Buying Classics Abroad
The majority of MGBs were exported to the United States, and at one time a number of folk in the UK were bringing them home. Simon Lucas of CCHL, an MGB specialist in East Yorkshire (www.cchl.co.uk, 01482 441551), was one of them.
‘Some of the rust-free cars coming from southern California were in unbelievable condition, but it lost its edge a while ago,’ he says. ‘Dwindling supply of exceptional, original models was the reason, and in today’s climate the weak pound doesn’t help.’
But you’ll still find a few American examples in today’s online classifieds, and there’s something to be said for spending your cash on shipping rather than the potentially horrendous cost of welding a rotted-out shell, even if top-notch unrestored USA cars are scarce and command hefty prices. Don’t expect to find a V8 in the States though – only the four-pot was sold there.
Famously, MGBs for all markets acquired big rubber bumpers and a taller ride height in 1975 to comply with US safety legislation, but if you’re set on a chrome bumper cars, you’ll find them in all markets.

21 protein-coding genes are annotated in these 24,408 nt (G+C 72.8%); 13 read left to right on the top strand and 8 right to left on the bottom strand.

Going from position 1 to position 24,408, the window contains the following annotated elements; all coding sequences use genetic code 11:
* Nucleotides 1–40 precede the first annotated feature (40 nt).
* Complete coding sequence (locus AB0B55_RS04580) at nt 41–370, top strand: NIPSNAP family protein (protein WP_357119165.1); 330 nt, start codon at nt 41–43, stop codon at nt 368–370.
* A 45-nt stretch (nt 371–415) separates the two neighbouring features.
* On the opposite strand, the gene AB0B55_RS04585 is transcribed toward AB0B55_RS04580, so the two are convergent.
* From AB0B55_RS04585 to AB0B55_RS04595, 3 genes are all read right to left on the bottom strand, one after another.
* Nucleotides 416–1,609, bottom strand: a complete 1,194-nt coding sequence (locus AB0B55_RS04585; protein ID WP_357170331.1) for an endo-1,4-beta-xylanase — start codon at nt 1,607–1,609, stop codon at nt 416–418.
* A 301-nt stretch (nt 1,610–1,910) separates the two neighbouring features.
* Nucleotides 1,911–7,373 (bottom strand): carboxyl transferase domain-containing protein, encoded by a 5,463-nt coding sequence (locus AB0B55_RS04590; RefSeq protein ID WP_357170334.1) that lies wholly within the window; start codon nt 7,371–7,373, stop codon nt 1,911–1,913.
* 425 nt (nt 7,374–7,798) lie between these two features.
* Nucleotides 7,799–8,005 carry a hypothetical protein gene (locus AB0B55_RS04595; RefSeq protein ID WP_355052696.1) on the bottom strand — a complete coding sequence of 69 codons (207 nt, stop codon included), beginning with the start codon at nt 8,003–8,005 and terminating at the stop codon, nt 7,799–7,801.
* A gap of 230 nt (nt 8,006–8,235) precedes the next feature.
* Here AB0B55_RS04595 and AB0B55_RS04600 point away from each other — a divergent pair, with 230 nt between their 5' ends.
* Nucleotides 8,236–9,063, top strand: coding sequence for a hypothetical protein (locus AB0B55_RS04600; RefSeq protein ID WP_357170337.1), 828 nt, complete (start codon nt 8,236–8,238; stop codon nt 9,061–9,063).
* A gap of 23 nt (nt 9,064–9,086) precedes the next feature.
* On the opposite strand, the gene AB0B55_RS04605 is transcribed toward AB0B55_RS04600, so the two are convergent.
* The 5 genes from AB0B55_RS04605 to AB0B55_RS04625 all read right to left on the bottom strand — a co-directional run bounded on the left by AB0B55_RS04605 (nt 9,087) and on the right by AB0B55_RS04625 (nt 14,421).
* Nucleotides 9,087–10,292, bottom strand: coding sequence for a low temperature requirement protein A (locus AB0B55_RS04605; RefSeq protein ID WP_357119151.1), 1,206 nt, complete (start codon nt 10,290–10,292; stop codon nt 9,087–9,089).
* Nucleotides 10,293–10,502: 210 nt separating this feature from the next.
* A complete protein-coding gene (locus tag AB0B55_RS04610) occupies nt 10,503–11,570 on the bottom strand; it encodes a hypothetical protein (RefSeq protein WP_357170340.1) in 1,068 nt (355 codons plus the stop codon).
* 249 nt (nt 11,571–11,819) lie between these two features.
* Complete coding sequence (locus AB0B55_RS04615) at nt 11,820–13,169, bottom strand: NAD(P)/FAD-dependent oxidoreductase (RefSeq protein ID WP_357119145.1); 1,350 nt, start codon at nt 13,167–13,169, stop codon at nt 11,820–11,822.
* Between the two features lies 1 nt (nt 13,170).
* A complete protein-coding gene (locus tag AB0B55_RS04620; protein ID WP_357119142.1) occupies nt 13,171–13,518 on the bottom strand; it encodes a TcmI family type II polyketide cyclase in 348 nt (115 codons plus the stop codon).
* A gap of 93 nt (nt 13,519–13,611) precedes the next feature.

Like most British exports, American models were detuned to meet emissions regulations so you’ll want to change the carbs and inlet manifold to get the most from the engine. By the time you’ve paid for shipping and duty, then converted to RHD (around £1500 depending on the model) and de-restricted the engine, you might find it’s more worth your while to buy a half-decent one in the UK and put aside some cash to spend on it. Only you can decide. Parts are widely available, and complete shells can be bought in the UK for around £9000.
Plenty of MGBs can be found throughout Europe, so you’re not short of options. Driving one home to the UK would make a rather special summer holiday. Or if you’re feeling intrepid, take a look in the southern hemisphere where the toasty climate and right-hand drive offer a winning combo. We’ve found some tempting offers in Australia.
As prices of even mediocre examples continue to lift, it’s possible that importing could one day become more widely viable again, but much will depend on the state of Sterling. Would Simon ever consider doing it again? ‘I’d look into it, but it doesn’t make financial sense to fly out and visit the car yourself,’ he says. ‘ You really need to trust the person who’s describing it for you. Ideally I’d want to see it for myself, but it’s not something I’m rushing to do right now.’